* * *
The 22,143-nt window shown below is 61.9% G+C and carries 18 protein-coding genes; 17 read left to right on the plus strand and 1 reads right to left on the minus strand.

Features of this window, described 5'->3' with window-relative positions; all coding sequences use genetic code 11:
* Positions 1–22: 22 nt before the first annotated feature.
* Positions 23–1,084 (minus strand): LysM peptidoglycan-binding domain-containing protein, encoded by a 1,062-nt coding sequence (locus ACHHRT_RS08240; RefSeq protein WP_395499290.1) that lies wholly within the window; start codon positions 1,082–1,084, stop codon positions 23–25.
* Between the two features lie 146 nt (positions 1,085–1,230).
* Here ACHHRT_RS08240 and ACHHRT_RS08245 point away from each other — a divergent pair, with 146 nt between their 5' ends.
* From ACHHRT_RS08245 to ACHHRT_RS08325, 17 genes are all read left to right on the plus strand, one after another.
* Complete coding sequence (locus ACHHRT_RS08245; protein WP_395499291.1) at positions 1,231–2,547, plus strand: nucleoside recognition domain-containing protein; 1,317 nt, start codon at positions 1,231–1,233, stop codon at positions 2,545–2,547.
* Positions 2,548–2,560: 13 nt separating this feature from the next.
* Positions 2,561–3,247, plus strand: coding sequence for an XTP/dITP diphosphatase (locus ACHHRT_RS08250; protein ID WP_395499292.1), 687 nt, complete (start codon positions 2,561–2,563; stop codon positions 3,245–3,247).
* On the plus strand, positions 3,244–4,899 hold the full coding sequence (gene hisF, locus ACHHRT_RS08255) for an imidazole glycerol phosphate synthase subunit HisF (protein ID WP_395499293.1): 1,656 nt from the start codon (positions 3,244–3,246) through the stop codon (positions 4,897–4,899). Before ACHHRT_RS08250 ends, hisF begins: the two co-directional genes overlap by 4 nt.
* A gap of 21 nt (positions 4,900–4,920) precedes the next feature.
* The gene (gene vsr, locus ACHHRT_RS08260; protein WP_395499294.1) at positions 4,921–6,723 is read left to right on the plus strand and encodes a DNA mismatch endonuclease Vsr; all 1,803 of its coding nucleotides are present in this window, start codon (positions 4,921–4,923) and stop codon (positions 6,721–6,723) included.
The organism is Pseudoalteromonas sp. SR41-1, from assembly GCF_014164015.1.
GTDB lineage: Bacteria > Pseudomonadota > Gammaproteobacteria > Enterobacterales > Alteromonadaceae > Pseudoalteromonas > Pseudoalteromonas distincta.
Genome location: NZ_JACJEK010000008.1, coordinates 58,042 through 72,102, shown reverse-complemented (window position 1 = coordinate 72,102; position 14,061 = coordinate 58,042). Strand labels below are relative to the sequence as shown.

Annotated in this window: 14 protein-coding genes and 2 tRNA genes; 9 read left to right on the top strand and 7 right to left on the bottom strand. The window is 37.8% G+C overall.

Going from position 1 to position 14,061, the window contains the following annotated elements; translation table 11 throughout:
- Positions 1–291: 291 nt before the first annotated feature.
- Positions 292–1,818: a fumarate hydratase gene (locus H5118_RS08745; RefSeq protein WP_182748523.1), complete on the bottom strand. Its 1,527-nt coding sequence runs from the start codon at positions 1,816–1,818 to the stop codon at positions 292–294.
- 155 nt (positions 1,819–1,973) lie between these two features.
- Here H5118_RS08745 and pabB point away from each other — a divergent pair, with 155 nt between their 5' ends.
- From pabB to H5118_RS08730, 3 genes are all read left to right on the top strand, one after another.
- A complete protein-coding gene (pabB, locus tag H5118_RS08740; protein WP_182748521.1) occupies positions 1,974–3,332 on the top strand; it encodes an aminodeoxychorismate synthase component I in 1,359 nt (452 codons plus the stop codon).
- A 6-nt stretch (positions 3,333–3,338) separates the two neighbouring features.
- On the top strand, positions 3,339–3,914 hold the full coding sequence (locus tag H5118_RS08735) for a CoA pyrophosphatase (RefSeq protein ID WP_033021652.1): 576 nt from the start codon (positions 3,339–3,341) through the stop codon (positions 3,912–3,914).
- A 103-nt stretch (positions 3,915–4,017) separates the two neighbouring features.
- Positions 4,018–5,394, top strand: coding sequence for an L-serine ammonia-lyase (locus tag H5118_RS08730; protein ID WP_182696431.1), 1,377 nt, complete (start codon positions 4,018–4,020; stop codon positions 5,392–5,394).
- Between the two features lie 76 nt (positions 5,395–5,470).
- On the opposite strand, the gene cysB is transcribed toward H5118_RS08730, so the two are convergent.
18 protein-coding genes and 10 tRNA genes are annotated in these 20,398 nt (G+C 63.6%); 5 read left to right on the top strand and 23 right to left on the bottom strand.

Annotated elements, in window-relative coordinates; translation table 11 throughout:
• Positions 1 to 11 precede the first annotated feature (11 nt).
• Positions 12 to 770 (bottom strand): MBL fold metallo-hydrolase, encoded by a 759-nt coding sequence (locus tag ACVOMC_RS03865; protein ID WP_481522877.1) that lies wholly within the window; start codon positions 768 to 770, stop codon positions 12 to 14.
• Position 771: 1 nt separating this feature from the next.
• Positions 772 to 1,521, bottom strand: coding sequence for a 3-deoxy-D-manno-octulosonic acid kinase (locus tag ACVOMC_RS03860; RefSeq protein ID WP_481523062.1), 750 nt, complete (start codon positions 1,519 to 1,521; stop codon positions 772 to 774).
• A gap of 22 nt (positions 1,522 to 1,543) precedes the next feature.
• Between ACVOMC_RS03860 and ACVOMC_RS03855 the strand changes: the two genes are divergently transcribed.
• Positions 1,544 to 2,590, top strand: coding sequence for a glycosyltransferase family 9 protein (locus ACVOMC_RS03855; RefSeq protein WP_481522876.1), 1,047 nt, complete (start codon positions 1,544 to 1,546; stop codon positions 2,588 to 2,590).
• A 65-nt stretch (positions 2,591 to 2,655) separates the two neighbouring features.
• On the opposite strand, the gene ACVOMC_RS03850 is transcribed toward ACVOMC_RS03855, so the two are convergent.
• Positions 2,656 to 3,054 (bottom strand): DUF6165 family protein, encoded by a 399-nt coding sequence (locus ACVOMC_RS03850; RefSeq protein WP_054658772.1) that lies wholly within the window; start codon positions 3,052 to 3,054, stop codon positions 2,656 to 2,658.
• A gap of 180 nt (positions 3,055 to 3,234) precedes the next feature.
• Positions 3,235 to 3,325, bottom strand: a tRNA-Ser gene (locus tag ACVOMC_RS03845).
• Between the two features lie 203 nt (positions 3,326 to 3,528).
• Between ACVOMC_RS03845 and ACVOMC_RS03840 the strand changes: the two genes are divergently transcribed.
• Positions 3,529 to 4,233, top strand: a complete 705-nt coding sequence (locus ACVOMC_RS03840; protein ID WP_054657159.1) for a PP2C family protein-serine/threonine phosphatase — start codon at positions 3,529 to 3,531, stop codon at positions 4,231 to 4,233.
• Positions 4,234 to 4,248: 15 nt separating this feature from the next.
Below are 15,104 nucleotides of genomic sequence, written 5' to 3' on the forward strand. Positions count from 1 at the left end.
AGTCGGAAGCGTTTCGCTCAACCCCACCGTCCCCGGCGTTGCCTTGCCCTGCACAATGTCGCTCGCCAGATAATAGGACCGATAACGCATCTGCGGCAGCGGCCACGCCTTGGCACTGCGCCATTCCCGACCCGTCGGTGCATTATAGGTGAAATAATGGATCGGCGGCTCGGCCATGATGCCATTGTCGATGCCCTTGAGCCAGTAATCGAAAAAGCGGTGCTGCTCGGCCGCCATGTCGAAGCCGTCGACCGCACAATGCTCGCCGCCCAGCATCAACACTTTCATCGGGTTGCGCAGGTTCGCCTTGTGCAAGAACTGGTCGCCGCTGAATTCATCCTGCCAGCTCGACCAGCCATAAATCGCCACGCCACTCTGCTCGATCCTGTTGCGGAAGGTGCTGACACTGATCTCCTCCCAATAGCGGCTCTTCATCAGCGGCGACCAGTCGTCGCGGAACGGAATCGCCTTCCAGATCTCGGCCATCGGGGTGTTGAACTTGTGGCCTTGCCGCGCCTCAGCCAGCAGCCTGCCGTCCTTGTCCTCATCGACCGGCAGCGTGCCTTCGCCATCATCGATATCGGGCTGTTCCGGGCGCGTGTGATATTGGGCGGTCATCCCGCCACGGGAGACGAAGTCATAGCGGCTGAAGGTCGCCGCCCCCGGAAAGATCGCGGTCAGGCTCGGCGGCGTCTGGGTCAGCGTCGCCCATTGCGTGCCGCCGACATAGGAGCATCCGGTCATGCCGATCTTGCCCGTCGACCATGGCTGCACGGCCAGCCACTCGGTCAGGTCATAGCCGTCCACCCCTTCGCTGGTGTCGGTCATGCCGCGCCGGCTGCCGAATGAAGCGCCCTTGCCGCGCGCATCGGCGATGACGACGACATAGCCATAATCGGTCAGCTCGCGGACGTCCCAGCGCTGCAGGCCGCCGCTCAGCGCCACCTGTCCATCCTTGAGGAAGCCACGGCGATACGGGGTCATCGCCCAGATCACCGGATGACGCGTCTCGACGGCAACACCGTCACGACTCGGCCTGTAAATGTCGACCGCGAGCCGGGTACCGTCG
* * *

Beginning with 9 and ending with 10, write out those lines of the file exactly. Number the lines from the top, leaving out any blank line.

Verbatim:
* Positions 2,548–2,560: 13 nt separating this feature from the next.
* Positions 2,561–3,247, plus strand: coding sequence for an XTP/dITP diphosphatase (locus ACHHRT_RS08250; protein ID WP_395499292.1), 687 nt, complete (start codon positions 2,561–2,563; stop codon positions 3,245–3,247).